Global acetyls chain operating rates are expected to continue rising through 2020, boosted by China capacity shutdowns from its environmental push, along with consistent demand growth.
“Consistent demand growth and business fundamentals through the acetyls chain should support earnings growth through 2019 and 2020,” said Mark Rohr, chairman and CEO of US-based producer Celanese, on the company’s Q1 earnings conference call.
A blockbuster performance in Celanese’s acetyl chain segment helped propel the company’s Q1 2018 adjusted earnings/share of $2.79 far beyond Wall Street consensus estimates of $2.33. Earnings/share jumped 54% year on year.
The acetyls chain segment posted earnings before interest and tax (EBIT) of $253m in the quarter – up from an adjusted $108m in the year-ago period. Operating margins surged to 24.1% versus 13.6% from a year earlier. This segment accounted for 53% of Celanese’s total adjusted operating earnings in the quarter. Celanese’s other segments are engineered materials and acetate tow.
The acetyls market, which includes acetic acid and derivatives, saw a huge increase in capacity from 2008-2011, especially in China where “money was free and everybody wanted to build a plant, and wanted to convert coal which was also free in China”, said Rohr.
Since then, capacity has been relatively flat, while capacity utilisation has creeped up to around the 80% plus range, and bumping up to 83-85% in the past two quarters on some supply constraints, he added.
“When we look at China, per se, and the host of regulations and all the regions that are impacted, we believe there is going to be 5% capacity reduction as that runs its course over the next three or four years,” said Rohr.
“So we think we have got 5% coming off the top of that. At the same time… from the bottom you are taking away another 5-6% [from demand growth], so there should be about a 10% uptick net-net [to operating rates] over the next three to four years,” he added.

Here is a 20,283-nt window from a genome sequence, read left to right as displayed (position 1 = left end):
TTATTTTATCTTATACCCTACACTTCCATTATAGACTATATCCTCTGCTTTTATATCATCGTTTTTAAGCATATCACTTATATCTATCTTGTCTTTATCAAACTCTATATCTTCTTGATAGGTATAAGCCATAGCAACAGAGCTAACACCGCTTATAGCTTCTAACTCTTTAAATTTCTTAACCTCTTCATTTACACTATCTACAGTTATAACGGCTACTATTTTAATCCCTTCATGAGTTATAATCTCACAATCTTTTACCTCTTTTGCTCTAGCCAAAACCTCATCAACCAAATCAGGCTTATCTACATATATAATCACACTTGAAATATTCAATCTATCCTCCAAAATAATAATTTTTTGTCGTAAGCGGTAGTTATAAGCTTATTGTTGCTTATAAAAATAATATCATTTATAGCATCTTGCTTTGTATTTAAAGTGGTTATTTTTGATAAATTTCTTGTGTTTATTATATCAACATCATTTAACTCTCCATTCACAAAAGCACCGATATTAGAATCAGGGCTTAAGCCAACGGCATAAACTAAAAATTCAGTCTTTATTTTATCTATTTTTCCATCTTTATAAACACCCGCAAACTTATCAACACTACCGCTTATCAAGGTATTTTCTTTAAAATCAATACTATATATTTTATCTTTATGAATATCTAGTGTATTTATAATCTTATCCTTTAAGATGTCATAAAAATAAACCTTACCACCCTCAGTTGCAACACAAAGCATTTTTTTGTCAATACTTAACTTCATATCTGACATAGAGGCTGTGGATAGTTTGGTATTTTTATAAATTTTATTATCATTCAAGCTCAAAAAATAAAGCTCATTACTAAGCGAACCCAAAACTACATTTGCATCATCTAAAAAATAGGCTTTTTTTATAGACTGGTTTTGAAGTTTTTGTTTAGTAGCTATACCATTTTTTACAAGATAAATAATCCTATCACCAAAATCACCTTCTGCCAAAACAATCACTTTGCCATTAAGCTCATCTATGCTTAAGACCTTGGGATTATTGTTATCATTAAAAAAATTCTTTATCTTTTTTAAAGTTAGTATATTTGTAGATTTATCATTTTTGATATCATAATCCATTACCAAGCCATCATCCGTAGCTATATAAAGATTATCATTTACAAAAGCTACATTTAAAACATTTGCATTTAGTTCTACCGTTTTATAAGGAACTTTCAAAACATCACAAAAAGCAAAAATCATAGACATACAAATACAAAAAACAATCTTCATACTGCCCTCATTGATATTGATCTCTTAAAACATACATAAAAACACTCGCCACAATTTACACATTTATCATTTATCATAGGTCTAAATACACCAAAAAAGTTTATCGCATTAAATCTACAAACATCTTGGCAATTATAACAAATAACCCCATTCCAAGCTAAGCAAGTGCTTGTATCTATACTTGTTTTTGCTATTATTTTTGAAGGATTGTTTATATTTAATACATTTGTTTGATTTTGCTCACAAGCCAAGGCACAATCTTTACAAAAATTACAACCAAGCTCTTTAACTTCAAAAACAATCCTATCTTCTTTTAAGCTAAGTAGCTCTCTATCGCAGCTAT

Celanese is making incremental capacity additions in acetyls, and Rohr sees more capacity overall coming in sometime in the 2020s.
Downstream, the company’s 150,000 tonne/year vinyl acetate monomer (VAM) expansion project in Clear Lake, Texas, is slated to start up in the fourth quarter of 2018, noted Laurence Alexander, chemicals analyst at Jefferies.
In the meantime, Rohr sees consistent acetyls chain tightness over the next few years. Demand growth had historically been in the 2-3%/year range, and is now ticking up to about 3-4%, he noted.
“With acetyl chain global operating rates at around 85%, Chinese regulatory restrictions expected to clip 5% from supply, and demand trends healthy, margin expansion could add $2.00-$2.50 (16-21%) to our 2021 estimated earnings per share forecast,” said Alexander from Jefferies.
The analyst boosted his earnings/share estimates on Celanese from 2018 onwards, now expecting $9.25 in 2018 (+23% year on year), $10.20 in 2019 (+10%), $11.05 in 2020 (+8%) and $11.95 in 2021 (+8%).
Shares of Celanese surged 3.7% on the day of the earnings announcement on 17 April to $110.38, near an all-time high. Shares are up around 24% year on year.
The huge earnings boost in the first quarter from Celanese’s acetyl chain is likely to moderate in the coming quarters, noted Frank Mitsch, chemicals analyst at Wells Fargo.
“Acetic acid prices continued to rise in Q1 owing to Chinese environmental shutdowns and various outages [from Eastman Chemical and LyondellBasell]. We anticipate acetyl chain EBIT to begin to moderate in Q2 and the balance of the year as supply normalises,” said Mitsch.
“While the record profitability in acetyls was very impressive, the main driver was a temporary fly-up in pricing… Acetyls intermediates adjusted EBIT has increased from $83m in Q1 2017 to $162m in Q4 2017 and $230m in Q1 2018.”
“This corresponds to a price increase year over year of +7% in Q1 2017 to +30% in the most recent quarter. Although Celanese expects to see higher acetyls intermediates results in 2019, we wonder about the order of magnitude given the difficult Q1 comp,” he added.
Within Celanese’s acetyl chain segment, the acetyl intermediates sub-segment generated the majority of the operating earnings ($230m) in Q1 2018 with the other sub-segment industrial specialties contributing $23m in earnings. While acetyls chain earnings could moderate in the coming quarters, looking to the years ahead, Celanese CEO Rohr sees a long runway for higher profitability.
“A lot of people look at this business as being cyclical, but if you look at it from a capacity point of view, it has only gone through one cycle in the last 18 years… and demand has been pretty consistent,” said Rohr.
“So I think wea re moving back to a high capacity utilisation scenario. In that timeframe in the past, you would routinely see prices of [acetic] acid at $1,000/tonne. We are nowhere close to that level today,” he added.
US acetic acid prices on a spot FOB export basis are at $800/tonne, up 32% from a year ago and at their highest level in 10 years.
CHINA Q2 OUTLOOK
In the near term, China’s acetic acid availability is expected to drop with a number of scheduled turnarounds, which ICIS estimates will cause an estimated output loss of about 150,000 tonnes in the second quarter.
In China, purified terephthalic acid (PTA) accounts for around 21% of acetic acid consumption with VAM accounting for 20%.
Additional reporting by Anna Xiang and Lane Kelley